Good.  Wondered how that turned out when I saw it in my news feeds.

However reading the article left me with the impression that after the judge reviews, there is still a possibility of injunctive relief.
« Last Edit: August 01, 2016, 01:02:23 pm by Hoss » Logged

Libertarianism is a system of beliefs for people who think adolescence is the epitome of human achievement.

Global warming isn't real because it was cold today.  Also great news: world famine is over because I just ate - Stephen Colbert.

Somebody find Guido an ambulance to chase...
cannon_fodder
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« Reply #507 on: August 01, 2016, 04:26:13 pm »

For those interested, the case is here.  The brief for the injunction (anti-liquor law change) is here. The response (pro-liquor law change) is here.

First, an temporary injunction is only granted if 1) the requesting party has a reasonable probability of success, 2) the risk of injury/damage for not granting the injunction is greater than the risk of granting it, AND 3) it is in public interest.

The Retail Liquor Association of Oklahoma, or ReaL donkey Oo (tortured acronyms are fun), argued Equal Protection and Unconstitutionally Vague. Everyone always argues too vague, no fun there. The Equal Protection argument is more interesting.

Under equal protection the government cannot arbitrarily treat similarly situation groups differently for no good reason. Or, more technically, without a compelling governmental interest for protected classes, or, in this circumstance, at least a rational basis for doing so. Rational basis is a fairly easy standard for the government to reach...so they were fighting an uphill battle to start.

ReaL donkey Oo argued it violated Equal Protection by:

1) Limits the number of Retail Spirits Licenses (liquor stores) to 2, does not limited number of licenses for beer and wine vendors.  I.e., QT can have 500 stores but Ranch Acres Liquor and spirits can only have 2.  2) Sales of non-liquor items limited to 20% of total sales for liquor stores, no limited for retail beer or wine stores. 3) Residency and entity type restrictions for liquor stores, none for beer and wine. and 4) Out of State Wholesaler contracts (not real clear on this one).

Unfortunately, all the Court had to find was find that they weren't entitled to an injunction under the three part test, or that the State had a rational basis for treating liquor sales different than beer or wine sales. Given our state's history of legislating morality, and of alcohol being such a vice, that isn't a stretch for the Court to find. In fact, we've been treating liquor stores differently for decades and I suspect they'd be even more upset if it was truly equal (fine, everyone sell whatever you want).

Not a frivolous argument, there are significant differences between groups that are both selling alcohol. But, if you classify the groups as liquor sellers, beer sellers, and wine sellers... no dice. Or if you say the government has a rational basis for treating liquor stores differently, no dice.

Predictably, Oklahoma Attorney General Scott Pruitt, or OK Attorney GraSP, argued the Court lacks jurisdiction (ballot challenges must be filed in OK Supreme Court), the challenge is not ripe (can't challenge unless approved by the People), and they should otherwise fail because 1) the Court has repeatedly upheld the right to treat persons in the alcohol industry different among classes, 2) they don't know what they are talking about, and 3) it isn't vague.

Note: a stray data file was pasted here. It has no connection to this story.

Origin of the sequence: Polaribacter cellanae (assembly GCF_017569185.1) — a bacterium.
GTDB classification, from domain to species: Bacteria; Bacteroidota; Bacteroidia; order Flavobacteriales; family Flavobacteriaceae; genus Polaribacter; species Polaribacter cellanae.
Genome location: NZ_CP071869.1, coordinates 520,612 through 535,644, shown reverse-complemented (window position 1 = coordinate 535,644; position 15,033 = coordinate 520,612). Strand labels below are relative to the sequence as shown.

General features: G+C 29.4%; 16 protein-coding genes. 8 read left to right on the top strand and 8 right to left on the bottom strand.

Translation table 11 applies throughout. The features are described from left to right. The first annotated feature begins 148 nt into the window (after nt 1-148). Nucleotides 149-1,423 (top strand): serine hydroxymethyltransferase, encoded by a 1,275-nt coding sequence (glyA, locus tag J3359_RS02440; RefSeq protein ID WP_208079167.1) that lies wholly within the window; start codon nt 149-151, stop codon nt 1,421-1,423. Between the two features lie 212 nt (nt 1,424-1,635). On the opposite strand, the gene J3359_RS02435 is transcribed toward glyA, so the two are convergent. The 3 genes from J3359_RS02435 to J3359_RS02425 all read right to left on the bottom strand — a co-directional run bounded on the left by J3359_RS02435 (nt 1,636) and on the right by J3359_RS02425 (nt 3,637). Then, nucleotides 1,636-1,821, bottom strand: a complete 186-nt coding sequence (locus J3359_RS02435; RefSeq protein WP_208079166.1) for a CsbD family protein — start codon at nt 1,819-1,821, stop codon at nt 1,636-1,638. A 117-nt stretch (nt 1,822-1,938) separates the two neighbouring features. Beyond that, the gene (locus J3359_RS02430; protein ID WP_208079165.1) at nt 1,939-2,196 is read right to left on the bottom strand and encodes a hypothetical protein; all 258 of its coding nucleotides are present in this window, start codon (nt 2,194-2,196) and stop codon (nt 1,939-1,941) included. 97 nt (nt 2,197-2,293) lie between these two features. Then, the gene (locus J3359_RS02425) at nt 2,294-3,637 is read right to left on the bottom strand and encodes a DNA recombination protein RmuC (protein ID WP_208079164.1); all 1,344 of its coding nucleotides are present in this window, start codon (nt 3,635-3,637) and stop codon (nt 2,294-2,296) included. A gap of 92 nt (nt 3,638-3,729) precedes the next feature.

OK Attorney GraSP won the day (I think he's 3 for 42*). No injunction. Ballots print at the end of August. They have to be mailed to service members overseas sometime in September. And Alcohol progress marches on.


The actual ballot question will read:

PRELIMINARY BALLOT TITLE FOR STATE QUESTION No. 792
This measure repeals Article 28 Qf the Oklahoma Constitution and restructures the laws
governing alcoholic beverages through a new Article 28A and other laws the Legislature will
create if the measure passes.
The new Article 28A provides that with exceptions, a person or company can have an ownership
interest in only one area of the alcoholic beverage business-manufacturing, wholesaling, or
retailing. Some restrictions apply to the sales of manufacturers, brewers, winemakers, and
wholesalers. Subject to limitations, the Legislature may authorize direct shipments to consumers
of wine.
Retail locations like grocery stores may sell wine and beer. Liquor stores may sell products other
than alcoholic beverages in limited amounts.
The Legislature must create licenses for retail locations, liquor stores, and places serving
alcoholic beverages and may create other licenses. Certain licensees must meet residency
requirements. Felons cannot be licensees.
The Legislature must designate days and hours when alcoholic beverages may be sold and may
impose taxes on sales. Municipalities may levy an occupation tax. If authorized, a state lodge
may sell individual alcoholic beverages for on-premises consumption but no other state
involvement in the alcoholic beverage business is allowed.
With one exception, the measure will take effect October 1,2018.


*not an official tally, a totally made up number actually.
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Hoss
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« Reply #508 on: August 01, 2016, 04:46:04 pm »